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Embedding of a Java VM in Quake2 to run games written in Java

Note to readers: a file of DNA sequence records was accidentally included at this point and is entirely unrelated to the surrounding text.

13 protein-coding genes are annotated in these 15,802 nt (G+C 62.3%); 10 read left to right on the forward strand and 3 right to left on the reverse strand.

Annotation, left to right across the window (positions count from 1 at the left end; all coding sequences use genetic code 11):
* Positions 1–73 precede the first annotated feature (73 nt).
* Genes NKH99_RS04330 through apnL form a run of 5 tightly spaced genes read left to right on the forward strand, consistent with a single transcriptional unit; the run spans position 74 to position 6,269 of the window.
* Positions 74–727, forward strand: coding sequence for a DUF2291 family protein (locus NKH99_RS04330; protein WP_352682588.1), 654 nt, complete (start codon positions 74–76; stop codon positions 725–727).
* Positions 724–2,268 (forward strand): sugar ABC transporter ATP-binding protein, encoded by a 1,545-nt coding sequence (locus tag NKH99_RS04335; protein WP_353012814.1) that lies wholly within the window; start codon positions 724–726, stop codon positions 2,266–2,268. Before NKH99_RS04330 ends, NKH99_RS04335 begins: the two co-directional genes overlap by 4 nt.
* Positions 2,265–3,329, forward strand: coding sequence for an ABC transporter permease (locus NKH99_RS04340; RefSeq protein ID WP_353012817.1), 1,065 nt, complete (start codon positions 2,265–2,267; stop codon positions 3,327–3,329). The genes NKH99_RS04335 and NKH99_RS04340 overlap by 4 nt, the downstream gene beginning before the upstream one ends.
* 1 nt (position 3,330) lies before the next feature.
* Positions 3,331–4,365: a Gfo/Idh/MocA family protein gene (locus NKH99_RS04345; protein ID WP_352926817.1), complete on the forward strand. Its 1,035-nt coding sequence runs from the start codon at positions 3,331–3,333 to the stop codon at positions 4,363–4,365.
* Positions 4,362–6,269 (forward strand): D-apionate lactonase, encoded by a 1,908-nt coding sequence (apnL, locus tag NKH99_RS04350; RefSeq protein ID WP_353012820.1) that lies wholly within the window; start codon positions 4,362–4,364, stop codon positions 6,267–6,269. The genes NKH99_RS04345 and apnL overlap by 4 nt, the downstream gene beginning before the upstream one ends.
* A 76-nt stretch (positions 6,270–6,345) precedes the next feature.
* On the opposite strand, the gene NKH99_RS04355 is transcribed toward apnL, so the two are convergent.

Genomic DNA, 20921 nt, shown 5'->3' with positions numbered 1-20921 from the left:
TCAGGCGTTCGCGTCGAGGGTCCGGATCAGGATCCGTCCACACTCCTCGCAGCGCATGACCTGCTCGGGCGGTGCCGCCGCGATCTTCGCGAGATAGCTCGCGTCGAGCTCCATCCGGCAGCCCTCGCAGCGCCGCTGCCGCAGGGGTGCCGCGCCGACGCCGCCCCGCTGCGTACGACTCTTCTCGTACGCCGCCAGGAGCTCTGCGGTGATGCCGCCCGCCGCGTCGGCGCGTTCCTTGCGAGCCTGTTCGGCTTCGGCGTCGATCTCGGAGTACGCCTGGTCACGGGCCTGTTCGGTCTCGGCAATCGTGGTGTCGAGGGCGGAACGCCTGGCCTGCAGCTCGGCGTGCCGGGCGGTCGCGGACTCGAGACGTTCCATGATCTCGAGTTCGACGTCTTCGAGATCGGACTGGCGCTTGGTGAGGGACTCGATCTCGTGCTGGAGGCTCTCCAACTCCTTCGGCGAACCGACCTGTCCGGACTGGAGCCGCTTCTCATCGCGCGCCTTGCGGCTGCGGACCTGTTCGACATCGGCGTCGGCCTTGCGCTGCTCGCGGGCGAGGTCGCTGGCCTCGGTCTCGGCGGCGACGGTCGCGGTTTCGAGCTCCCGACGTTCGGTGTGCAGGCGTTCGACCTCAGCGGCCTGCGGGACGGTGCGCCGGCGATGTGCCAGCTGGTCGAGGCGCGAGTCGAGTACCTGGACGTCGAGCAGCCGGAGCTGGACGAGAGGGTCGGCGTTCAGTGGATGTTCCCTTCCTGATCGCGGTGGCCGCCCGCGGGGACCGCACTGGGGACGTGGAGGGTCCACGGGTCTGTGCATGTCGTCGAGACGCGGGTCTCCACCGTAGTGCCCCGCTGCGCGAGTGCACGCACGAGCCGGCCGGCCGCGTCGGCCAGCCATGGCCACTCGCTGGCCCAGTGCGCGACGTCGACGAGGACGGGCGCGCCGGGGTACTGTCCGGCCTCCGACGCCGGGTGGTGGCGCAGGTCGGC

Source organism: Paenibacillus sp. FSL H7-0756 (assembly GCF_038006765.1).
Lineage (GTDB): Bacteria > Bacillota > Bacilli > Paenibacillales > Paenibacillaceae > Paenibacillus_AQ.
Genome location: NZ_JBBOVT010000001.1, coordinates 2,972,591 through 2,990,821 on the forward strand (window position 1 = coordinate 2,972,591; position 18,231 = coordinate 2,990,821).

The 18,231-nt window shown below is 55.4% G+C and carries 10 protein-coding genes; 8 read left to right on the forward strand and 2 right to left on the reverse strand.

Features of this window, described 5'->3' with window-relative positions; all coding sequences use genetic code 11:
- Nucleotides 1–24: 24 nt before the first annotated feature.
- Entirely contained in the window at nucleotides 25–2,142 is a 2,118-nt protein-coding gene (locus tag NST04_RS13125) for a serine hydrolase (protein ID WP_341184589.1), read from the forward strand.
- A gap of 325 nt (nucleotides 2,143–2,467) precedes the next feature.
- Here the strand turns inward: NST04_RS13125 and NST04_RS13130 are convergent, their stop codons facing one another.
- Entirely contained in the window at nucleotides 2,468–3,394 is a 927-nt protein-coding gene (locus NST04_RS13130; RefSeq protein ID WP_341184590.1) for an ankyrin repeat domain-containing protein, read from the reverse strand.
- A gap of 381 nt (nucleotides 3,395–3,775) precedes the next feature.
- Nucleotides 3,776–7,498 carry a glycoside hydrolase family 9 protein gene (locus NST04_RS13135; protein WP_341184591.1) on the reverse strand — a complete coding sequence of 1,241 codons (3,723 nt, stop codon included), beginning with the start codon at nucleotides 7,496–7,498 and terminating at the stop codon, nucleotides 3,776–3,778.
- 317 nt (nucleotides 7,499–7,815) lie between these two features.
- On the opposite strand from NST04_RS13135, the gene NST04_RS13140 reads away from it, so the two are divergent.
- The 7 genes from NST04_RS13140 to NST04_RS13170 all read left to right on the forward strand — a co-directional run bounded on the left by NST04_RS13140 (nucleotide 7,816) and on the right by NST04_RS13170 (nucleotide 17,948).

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Q2Java v1.0.0 - Quake II Game programming in Java Author: Barry Pederson <firstname.lastname@example.org> Homepage: http://www.planetquake.com/q2java Date: June 17th, 2000 Description: A DLL and Java classes that allow a QuakeII game to be written in Java. Requirements: Win95, Win98, WinNT 4.0, Solaris/SPARC, or Linux/Intel Quake II v 3.14 or higher Sun Java JDK or JRE 1.1.4 or higher (JDK 1.2 recommended) (Blackdown JDK 1.1.7_v1a with native threads for Linux) ------------------------------------- INSTALLING First, you need a working, registered copy of Quake II v3.14 or higher Secondly, Sun's Java JDK or JRE 1.1.4 or higher (JDK 1.2 works great), or for Linux users, Blackdown JDK 1.1.7_vla with native threads. Make sure the contents of this zip file are extracted into a subdirectory of your Quake II directory (usually c:\quake2). I'd recommend c:\quake2\q2java. In the examples below, this is referred to as the <gamedir>. For Linux users, your gamedir will probably be something like "/usr/local/games/quake2/q2java", especially if you installed Q2 using RPM. Windows Users: Q2Java will use the registry to locate the current JRE or JDK, so it shouldn't matter where it's been installed, and you don't have to worry about setting PATH or CLASSPATH environment variables. Linux Users: modify the included shell script "q2java_blackdown" to reflect the paths to your JDK and Quake2 installations. Assuming you unzipped this file into a game subdirectory named "q2java", you can start the sample Q2Java game and bring up the first map with this command: quake2 +set game q2java +map q2dm1 Linux Users: use the "q2java_blackdown" shell script or something similar, it's very important because it sets a few required environment variables. You should be able to start a simple game with something like ./q2java_blackdown +map q2dm1 (you might have to "chmod 555 q2java_blackdown" to make it executable) ------------------------------------------------------------------- ** VERY IMPORTANT ** JAVA 2 (or JDK 1.2) ** VERY IMPORTANT ** ------------------------------------------------------------------- Unless you turn off Q2Java's security features completely (see below) JDK 1.2 users MUST create a Java Security policy file. A sample one is included as "q2java.policy.sample". You can simple copy/rename it to "q2java.policy", and edit it with a text editor to make sure the directory paths listed in the file are appropriate for your particular computer. OPTIONS Q2Java should start and run a plain DM game without too much fuss. But to do anything interesting you need to change some of the game parameters and there are 3 ways to do this (in order of priority, highest to lowest) command-line CVars, environment variables, and property files. Command-line CVars are set on the quake2 command line, for example: quake2 +set game q2java +set foobar mystuff +map q2dm1 sets the CVar named "foobar" to the value "mystuff". Environment variables are set -before- quake2 is executed, in Windows with something like: set foobar=mystuff quake2 +set game q2java +map q2dm1 Unix will be slightly different. Property files are common in Java, and are simply ASCII files with lines containing "name=value", for example: --------------------------------------------------- |# |# Q2Java property file |# lines beginning with pound signs are comments |# blank lines are ignored | |foobar=mystuff | |include=c:\quake2\q2java\another.property --------------------------------------------------- As an extension, Q2Java allows property files to "include" other property files, as shown in the example above. (Most other Java programs don't support that) A sample property file is included as "q2java.properties.sample", it's full of commented-out examples of things you can set within this file. Normally, when you first install Q2Java you'd want to copy/rename this to "q2java.properties" and use a plain text editor to modify it as needed. The options available for Q2Java are: Property File Name Q2Java will attempt to open a file by this name, to look for various game options Default Value: <gamedir>\q2java.properties Overridden with: CVar "q2java_properties" Example: quake2 +set game q2java +set q2java_properties c:\my.properties +map q2dm1 Java VM DLL Name (Win32 only) Normally, Q2Java will automatically locate the name of the Java VM DLL using the registry, but you can override this and explicitly specify a DLL name. This is handy if you have multiple VMs installed on your computer and want to use a particular one, or you want to use a VM that's not automatically detected by the Q2Java DLL (such as Microsoft's) Override with: environment variable "q2java_vmdll" Example: set q2java_vmdll=c:\jdk\bin\javai.dll Override with: property file entry "q2java_vmdll" Example: q2java_vmdll=c:\jdk\bin\javai.dll Java Classpath Q2Java will automatically generate a classpath on Win32 and Solaris platforms. But under Linux this -must- be explicitly set, and the included shell script "linux_q2java" does this for you (but you have to edit it to reflect your particular setup) Under JDK 1.1.x, the CLASSPATH must contain whatever entries are required by the VM itself, such as "c:\jdk\lib\classes.zip" or the equivalent on your particular platform. (JDK 1.1.x only) Override with: environment variable "Q2JAVA_CLASSPATH" Example: set Q2JAVA_CLASSPATH=c:\jdk\lib\classes.zip;c:\quake2\q2java\classes; Override with property file entry "java.class.path" Example: java.class.path=/usr/jdk/lib/classes.zip:/usr/quake2/q2java/classes Debug Log If you're having trouble getting Q2Java running, you might try turning on the debug log, which creates a text file with a fairly detailed trace of what's going on inside the DLL. Normally this is disabled, but if it's enabled with a value of '1', the DLL will use the default debuglog filename "<gamedir>\q2java_debug.log", or you can specify your own filename Enable with: CVar "q2java_debugLog" (note the uppercase 'L') Example: quake2 +set q2java_debugLog 1 (use default name) quake2 +set q2java_debugLog c:\my.log (specified name) Enable with: property file entry "q2java_debuglog" (not case sensitive) Example: q2java_debuglog=1 q2java_debuglog=c:\my.log Security Settings Q2Java attempts to protect against rogue game code accessing resources on your machine that it has no business touching. Under JDK 1.1.x, Security comes in three levels Level 0 - no security at all everything is allowed (could be dangerous) Level 1 - Allows file read access the the game subdirectory (usually c:\quake2\q2java) and file write access to a subdirectory of the game directory named "sandbox" (usually c:\quake2\q2java\sandbox). Allows network access to IP ports numbered >1023 Level 2 - (DEFAULT) Same as security level 1 but without network access permitted. Under JDK 1.2, Security is controlled by a Java Security Policy file, which are simple ASCII files that explicitly list which machine resources a game is allowed to access. A sample is included which is pretty equivalent to JDK 1.1.x security level 2. When JDK 1.2 is detected, Q2Java by default attempts to use a policy file named <gamedir>\q2java.policy, but that filename can be overridden. JDK 1.2 security can be disabled entirely by specifying "0" as the security option Override with: CVar "q2java_security" Example (JDK 1.1.x): quake2 +set q2java_security 1 (JDK 1.2) : quake2 +set q2java_security c:\my.policy (Any JDK) : quake2 +set q2java_security 0 Override with: policy file entry "q2java_security" Example (Any JDK): q2java_security=0 (JDK 1.2): q2java_security=c:\my.policy Gamelets Q2Java game code is broken into modules called "Gamelets", and at startup we need to know which modules to load. The default is to load a gamelet called "q2java.baseq2.Deathmatch" - which implements plain DM. Override with: CVar "gamelets" and a a list of modules separated with one of these characters: + , ; / \ Example: q2java +set game q2java +set gamelets q2java.baseq2.Deathmatch+barryp.misc.GlubGlub modules are loaded in the order shown, so in the example above "q2java.baseq2.Deathmatch" is loaded first, then "barryp.misc.GlubGlub". Aliases can also be specified inbetween '[' and ']', for example +set gamelets q2java.baseq2.Deathmatch[dm]+barryp.misc.GlubGlub Which is convenient because later in the game, you can refer to the q2java.baseq2.Deathmatch gamelet as "dm". If you don't specify an alias, the game generates one based on the gamelet classname, for the barryp.misc.GlubGlub gamelet listed above it would probably be "GlubGlub" (generally aliases are case-insensitive) Startup File If a "gamelet" cvar doesn't exist, then Q2Java looks for an XML startup file named "q2java.startup" in the Q2Java game directory. The name may be changed by setting the CVar "q2java_startup" on the commandline, for example: +set q2java_startup foobar.startup would cause Q2Java to try reading "foobar.startup". The startup file is in XML format, and looks like: <startup> <gamelet class="q2java.baseq2.Deathmatch" name="dm"/> <gamelet class="barryp.misc.GlubGlub"> <!-- this is something unique to startup files..the ability to include arbitrary XML tags that will be passed to the gamelet's constructor --> <param name="message" value="*choke* *gasp*"/> </gamelet> <!-- also, startup files may contain tags that set CVars --> <cvar name="cvarname" value="my value"/> </startup> Lastly, if a startup file isn't found, then Q2Java looks for Java System properties that would be specified in the property file as q2java.gamelet.<n> where <n> starts at '1' and goes up Example: q2java.gamelet.1=q2java.baseq2.Deathmatch dm q2java.gamelet.2=barryp.misc.GlubGlub This is equivalent to the CVar method listed above, with "q2java.baseq2.Deathmatch" being loaded first with the alias "dm", then "barryp.misc.GlubGlub" Q2Java includes several gamelets you may want to try, here are a few of the more interesting ones. q2java.ctf.CTF - a full implementation of Threewave CTF. q2java.ctf.CTFTechs - Just the powerups from Threewave CTF. barryp.telnet.TelnetServer - a Telnet Server running inside Quake2, lets telnet or mud clients connect and chat with players. Also allows remote administration of game server. Check "extras.txt" file for more details barryp.flashgrenade.FlashGrenades - replaces handgrenade with one that causes temporary blindness barryp.rocketmania.GameModule - replaces hand-blaster with hand-rocketlauncher, makes regular rocketlauncher much more powerful. barryp.paranoia.Paranoia barryp.bountyhunters.BountyHunters - two original games, try these with some combination of flashgrenade, rocketmania, or ctftechs for interesting variations. More detailed module documentation can be found in the "extras.txt" file. JAVADOCS The sourcecode has quite a few JavaDoc comments, and you can generate documentation using normal JavaDoc tools. For Win32 users who have a JDK loaded, you can run the "make-javadocs.bat" batch file to quickly generate docs. MODIFYING THE JAVA CODE If you want to modify and recompile the sample game code, here's what I'd recommend: update your classpath environment variable to include the classes subdirectory, for example: set classpath=c:\jdk\lib\classes.zip;c:\quake2\q2java\classes; At this point, you should be able to run the development tools in the JDK to compile any changes to the classes. As a first test, try modifying the class "baseq2.WelcomeMessage" and recompiling: to do this use a text editor to modify c:\quake2\q2java\classes\q2java\baseq2\WelcomeMessage.java Once you've saved your changes, recompile with the command: javac WelcomeMessage.java Run the game and see if your modification worked. Don't make changes to the classes in the q2java package, since the DLL expects things laid out in a certain way. --------------------------- Knock yourselves out Barry <email@example.com>